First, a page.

- Make a tight fist with both hands.
- Then bend both wrists down while keeping the fist. Hold for a count of 5.
- Straighten both wrists and relax fingers, for a count of 5.
- The exercise should be repeated 10 times. Then let your arms hang loosely at the side and shake them for a few seconds.
Here’s another set of exercises from University of Maryland Medical Center for carpal tunnel syndrome. These exercises work to strengthen the wrist, hands, arms and shoulders to help cure and avoid carpal tunnel syndrome.
Core Wrist Exercises
- Make a loose right fist, palm up, and use your left hand to press gently down against the clenched hand.
- Resist the force with the closed right hand for 5 seconds. Be sure to keep your wrist straight.
- Turn your right fist palm down, and press the knuckles against the left open palm for 5 seconds.
- Finally, turn your right palm so the thumb-side of the fist is up, and press down again for 5 seconds. Repeat with your left hand.
- Hold one hand straight up shoulder-high with your fingers together and palm facing outward. (The position looks like a shoulder-high salute.)
- With the other hand, bend the hand you are exercising backward with the fingers still held together and hold for 5 seconds.
- Spread your fingers and thumb open while your hand is still bent back and hold for 5 seconds. Repeat five times with each hand.
- Hold your second and third fingers up, and close the others.
- Draw five clockwise circles in the air with the two fingertips.
- Draw five more counterclockwise circles. Repeat with your other hand.
Exercises for the Hands
- Clench the fingers of one hand into a tight fist.
- Release, fanning out your fingers.
- Do this five times. Repeat with the other hand.
- To exercise your thumb, bend it against the palm beneath the little finger, and hold for 5 seconds.
- Spread the fingers apart, palm up, and hold for 5 seconds. Repeat five to 10 times with each hand.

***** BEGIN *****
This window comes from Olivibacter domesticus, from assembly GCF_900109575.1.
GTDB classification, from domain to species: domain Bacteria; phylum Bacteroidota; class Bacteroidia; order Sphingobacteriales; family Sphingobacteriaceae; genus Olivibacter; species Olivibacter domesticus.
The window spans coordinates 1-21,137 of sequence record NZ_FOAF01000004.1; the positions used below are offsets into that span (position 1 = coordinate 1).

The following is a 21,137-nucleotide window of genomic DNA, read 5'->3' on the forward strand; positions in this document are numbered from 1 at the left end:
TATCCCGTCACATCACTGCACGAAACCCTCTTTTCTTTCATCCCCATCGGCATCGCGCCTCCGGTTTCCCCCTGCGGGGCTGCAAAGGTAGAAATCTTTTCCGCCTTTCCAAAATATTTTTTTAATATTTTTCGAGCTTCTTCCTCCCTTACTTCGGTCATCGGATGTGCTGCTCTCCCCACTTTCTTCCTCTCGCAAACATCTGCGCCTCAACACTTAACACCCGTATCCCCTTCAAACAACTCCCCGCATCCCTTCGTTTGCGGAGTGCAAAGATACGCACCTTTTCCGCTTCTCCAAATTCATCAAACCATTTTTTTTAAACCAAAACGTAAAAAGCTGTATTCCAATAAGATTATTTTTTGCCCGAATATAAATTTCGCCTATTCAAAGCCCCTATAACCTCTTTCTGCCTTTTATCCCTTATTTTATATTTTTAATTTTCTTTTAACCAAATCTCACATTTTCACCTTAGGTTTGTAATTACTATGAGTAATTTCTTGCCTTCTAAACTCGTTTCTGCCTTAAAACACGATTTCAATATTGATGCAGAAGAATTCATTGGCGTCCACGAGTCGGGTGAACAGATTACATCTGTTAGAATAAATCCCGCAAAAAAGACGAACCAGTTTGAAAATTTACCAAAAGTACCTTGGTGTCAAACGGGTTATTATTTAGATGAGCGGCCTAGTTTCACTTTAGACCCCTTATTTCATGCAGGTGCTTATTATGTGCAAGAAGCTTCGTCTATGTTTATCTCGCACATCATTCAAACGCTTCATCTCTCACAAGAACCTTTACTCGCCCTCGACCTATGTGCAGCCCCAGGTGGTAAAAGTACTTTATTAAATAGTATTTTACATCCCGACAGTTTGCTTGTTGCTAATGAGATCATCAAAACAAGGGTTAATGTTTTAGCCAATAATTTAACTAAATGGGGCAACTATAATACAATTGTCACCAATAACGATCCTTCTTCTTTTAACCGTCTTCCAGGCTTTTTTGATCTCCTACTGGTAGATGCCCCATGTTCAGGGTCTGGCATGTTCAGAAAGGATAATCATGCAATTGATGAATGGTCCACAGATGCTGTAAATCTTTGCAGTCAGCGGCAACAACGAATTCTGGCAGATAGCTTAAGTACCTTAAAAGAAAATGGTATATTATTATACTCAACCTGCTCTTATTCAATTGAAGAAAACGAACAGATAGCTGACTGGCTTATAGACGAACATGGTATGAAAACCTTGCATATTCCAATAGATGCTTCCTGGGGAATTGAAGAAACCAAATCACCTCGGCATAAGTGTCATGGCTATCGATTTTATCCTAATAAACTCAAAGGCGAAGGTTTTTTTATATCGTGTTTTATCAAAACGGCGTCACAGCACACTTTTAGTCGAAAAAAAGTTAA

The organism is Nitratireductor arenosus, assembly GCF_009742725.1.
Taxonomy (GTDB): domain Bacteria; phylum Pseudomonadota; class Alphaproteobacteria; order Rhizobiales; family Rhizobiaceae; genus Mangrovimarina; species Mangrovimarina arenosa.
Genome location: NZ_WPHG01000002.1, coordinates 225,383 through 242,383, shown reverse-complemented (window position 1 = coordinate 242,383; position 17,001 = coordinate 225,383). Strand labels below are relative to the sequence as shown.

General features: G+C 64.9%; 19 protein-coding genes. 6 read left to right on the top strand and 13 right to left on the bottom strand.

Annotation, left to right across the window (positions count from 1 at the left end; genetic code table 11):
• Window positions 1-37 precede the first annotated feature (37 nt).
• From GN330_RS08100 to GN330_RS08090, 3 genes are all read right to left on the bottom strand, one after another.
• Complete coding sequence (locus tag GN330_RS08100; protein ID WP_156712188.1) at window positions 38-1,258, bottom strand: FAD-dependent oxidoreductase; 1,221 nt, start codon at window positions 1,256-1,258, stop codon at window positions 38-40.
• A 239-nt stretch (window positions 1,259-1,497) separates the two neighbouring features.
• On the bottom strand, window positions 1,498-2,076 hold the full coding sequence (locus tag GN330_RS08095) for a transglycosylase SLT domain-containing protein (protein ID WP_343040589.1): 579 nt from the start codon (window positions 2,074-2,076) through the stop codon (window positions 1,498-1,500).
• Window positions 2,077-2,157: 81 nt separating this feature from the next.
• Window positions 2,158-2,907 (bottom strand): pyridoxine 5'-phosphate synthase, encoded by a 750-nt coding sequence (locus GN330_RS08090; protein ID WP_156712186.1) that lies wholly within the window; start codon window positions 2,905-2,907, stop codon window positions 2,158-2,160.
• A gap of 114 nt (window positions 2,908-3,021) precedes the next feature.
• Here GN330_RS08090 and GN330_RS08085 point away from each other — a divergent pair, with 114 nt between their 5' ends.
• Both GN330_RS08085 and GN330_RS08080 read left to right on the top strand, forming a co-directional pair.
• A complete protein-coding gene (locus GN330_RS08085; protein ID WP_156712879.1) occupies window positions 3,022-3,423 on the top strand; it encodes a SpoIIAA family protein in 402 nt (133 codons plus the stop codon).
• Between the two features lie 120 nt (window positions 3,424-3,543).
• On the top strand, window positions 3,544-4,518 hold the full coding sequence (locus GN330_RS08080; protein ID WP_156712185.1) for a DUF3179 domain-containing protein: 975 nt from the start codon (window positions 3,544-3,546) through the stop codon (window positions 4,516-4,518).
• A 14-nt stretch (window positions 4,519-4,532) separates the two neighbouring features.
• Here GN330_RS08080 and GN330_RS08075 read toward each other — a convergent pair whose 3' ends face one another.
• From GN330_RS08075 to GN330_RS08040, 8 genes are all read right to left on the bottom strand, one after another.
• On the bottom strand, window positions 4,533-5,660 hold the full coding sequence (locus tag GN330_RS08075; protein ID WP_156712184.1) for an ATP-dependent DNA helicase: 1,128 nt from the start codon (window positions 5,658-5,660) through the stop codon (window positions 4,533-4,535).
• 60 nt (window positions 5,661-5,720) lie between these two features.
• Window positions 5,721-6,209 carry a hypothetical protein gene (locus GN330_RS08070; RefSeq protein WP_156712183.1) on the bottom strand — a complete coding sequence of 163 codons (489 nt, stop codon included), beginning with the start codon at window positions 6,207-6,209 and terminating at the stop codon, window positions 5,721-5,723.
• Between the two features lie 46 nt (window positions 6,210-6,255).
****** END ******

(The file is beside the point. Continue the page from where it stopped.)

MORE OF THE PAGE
- Gently pull your thumb out and back and hold for 5 seconds.
- Repeat five to 10 times with each hand.
- Place your hands together in front of your chest, fingers pointed upward in a prayer-like position.
- Keeping your palms flat together, raise your elbows to stretch your forearm muscles.
- Stretch for 10 seconds.
- Gently shake your hands limp for a few seconds to loosen them. Repeat frequently when your hands or arms tire from activity.
Neck and Shoulders Exercises
- Sit upright and place your right hand on top of your left shoulder.
- Hold that shoulder down, and slowly tip your head down toward the right.
- Keep your face pointed forward, or even turned slightly toward the right.
- Hold this stretch gently for 5 seconds. Repeat on the other side.
- Stand in a relaxed position with your arms at your sides.
- Shrug your shoulders up, then squeeze your shoulders back, then stretch your shoulders down, and then press them forward.
- The entire exercise should take about 7 seconds.
While self-care is proven to work for carpal tunnel cases, a physiotherapist can actively help your condition and accelerate your recovery. You will be diagnosed thoroughly according to your symptoms and various tests will be executed to see the roots of the problem. A qualified physiotherapist will also educate you about the do’s and don’ts when you have CTS.